This case taught me a difficult lesson about acupuncture: There are some things that acupuncture cannot treat, but it can give a patient a better quality of life in his last days. Discussions with the owners about options for this horse did include euthanasia due to his age and the fact that the cause of his clinical signs was likely spinal cord compression that could not be cured. They decided to give acupuncture a chance to give him a little extra time and we are convinced that the acupuncture did give him an extra, relatively comfortable, four weeks of life. Watching video of Blaze ambulating while writing this case report, it became obvious that although I treated his lumbar spinal cord and saw marked improvement, that he likely had cervical spinal cord compression based on his forelimb ataxia. Looking back at the case, I wonder how much more of an impact I could have had with my acupuncture treatment if I had included more cervical spinal points. The recommendations for the owner of this horse had been to be careful when working around him, especially on his hind end. He had retired from riding 10 years ago. If he had been a potential riding horse, I would have recommended to discontinue riding because of the risk to rider injury. There are not very many studies involving horses with compressive lesions treated with acupuncture. But extrapolation from studies in dogs is possible. In one retrospective study from the Pakistan Veterinary Journal in 2015, Ching Ming Liu and Chung Tien Lin found that dogs diagnosed with lumbar IVDD and treated with Hua Tuo Jiaji points, GB 30, GB 34, LV 3, LI 4 without surgery had a better success rate (95%) with a shorter recovery time (27.5 days) than those that had surgery followed by acupuncture treatment (74% of dogs and 53 days respectively). In another retrospective/prospective study from 2010, Joaquim, et al found that dogs that received acupuncture alone had a higher success rate than surgery alone and surgery with acupuncture had an intermediate success rate. The success of acupuncture in these IVDD dogs may be useful when evaluating lumbar disease in the horse, although, horses may have a different pathophysiology for spinal cord disease. Therefore, these studies can help guide our treatment in horses to a point, but further research on the topic needs to be done with well controlled prospective studies, especially in horses.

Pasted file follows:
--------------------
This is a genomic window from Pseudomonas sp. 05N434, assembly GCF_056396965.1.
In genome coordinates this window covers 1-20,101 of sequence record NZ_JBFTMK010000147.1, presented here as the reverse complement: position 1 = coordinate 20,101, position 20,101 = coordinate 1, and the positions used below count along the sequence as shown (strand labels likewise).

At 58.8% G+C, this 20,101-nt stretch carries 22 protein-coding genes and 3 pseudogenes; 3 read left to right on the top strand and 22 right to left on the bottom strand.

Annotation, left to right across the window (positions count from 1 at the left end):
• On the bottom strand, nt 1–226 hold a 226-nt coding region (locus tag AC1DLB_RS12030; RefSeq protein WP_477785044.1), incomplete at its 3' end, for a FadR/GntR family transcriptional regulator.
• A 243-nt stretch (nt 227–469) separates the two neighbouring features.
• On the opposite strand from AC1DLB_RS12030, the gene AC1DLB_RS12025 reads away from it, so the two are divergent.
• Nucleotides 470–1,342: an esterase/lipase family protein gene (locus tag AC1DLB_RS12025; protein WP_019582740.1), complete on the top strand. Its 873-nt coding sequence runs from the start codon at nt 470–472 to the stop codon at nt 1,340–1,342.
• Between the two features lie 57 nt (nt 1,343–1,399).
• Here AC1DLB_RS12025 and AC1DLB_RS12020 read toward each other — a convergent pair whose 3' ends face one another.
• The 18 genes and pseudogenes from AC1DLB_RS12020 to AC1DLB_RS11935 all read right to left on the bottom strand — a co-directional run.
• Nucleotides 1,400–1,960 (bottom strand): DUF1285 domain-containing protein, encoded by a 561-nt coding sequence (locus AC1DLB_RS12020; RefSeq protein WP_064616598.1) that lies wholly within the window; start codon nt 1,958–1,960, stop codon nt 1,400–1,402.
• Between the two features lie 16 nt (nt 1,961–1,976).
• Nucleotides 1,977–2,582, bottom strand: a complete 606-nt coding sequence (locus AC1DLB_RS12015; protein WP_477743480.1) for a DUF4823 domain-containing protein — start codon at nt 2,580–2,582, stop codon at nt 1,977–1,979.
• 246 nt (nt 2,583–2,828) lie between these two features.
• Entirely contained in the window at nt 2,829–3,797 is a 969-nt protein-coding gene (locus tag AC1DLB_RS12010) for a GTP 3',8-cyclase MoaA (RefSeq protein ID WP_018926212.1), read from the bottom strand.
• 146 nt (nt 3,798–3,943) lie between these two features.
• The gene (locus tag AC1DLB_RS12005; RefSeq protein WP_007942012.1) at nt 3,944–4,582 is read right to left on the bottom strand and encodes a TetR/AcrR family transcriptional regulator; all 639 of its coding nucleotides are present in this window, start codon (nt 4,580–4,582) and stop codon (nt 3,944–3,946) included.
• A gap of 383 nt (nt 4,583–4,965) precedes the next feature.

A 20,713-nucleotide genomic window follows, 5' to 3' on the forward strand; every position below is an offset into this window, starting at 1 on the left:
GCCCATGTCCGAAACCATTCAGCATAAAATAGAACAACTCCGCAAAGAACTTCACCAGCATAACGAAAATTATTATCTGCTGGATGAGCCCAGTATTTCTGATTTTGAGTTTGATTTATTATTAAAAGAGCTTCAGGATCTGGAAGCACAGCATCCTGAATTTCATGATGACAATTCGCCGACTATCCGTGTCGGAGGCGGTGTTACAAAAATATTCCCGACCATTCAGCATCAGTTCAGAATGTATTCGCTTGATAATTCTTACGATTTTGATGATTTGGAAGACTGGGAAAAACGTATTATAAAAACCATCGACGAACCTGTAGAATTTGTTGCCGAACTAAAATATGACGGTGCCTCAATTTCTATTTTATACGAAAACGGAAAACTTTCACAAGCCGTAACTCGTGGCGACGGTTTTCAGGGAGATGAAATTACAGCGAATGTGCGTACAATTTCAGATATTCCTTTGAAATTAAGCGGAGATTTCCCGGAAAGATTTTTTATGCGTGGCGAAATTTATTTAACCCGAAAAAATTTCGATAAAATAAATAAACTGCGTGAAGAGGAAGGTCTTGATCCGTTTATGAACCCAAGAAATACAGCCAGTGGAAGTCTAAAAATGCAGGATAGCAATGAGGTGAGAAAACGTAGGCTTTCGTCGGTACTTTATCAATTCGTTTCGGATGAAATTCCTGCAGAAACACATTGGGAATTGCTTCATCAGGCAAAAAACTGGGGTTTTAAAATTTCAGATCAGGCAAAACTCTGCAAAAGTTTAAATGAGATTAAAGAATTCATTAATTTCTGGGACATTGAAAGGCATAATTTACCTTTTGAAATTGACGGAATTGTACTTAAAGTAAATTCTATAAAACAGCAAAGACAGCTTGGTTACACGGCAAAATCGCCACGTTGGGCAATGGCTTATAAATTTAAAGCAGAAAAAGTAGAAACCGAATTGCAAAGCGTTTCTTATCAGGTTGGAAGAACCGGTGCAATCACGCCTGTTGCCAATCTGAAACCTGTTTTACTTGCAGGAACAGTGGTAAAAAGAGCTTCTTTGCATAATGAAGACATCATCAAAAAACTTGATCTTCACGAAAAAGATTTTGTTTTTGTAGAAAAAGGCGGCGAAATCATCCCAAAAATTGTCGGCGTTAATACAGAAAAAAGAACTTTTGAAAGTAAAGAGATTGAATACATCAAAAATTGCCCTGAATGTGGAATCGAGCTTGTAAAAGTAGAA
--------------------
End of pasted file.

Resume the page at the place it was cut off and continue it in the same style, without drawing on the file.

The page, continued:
Liu CM and CT Lin, 2015. Retrospective study of a new standardized acupuncture treatment protocol on thoracolumbar spinal cord diseases in 84 dogs. Pak Vet J, 35(4): 461-465.
Jean G. F. Joaquim, Stelio P. L. Luna, Juliana T. Brondani, Sandra R. Torelli, Sheila C. Rahal, and Fernando de Paula Freitas, 2010. Comparison of decompressive surgery, electroacupuncture, and decompressive surgery followed by electroacupuncture for the treatment of dogs with intervertebral disk disease with long-standing severe neurologic deficits. JAVMA, 236(11): 1225-1229.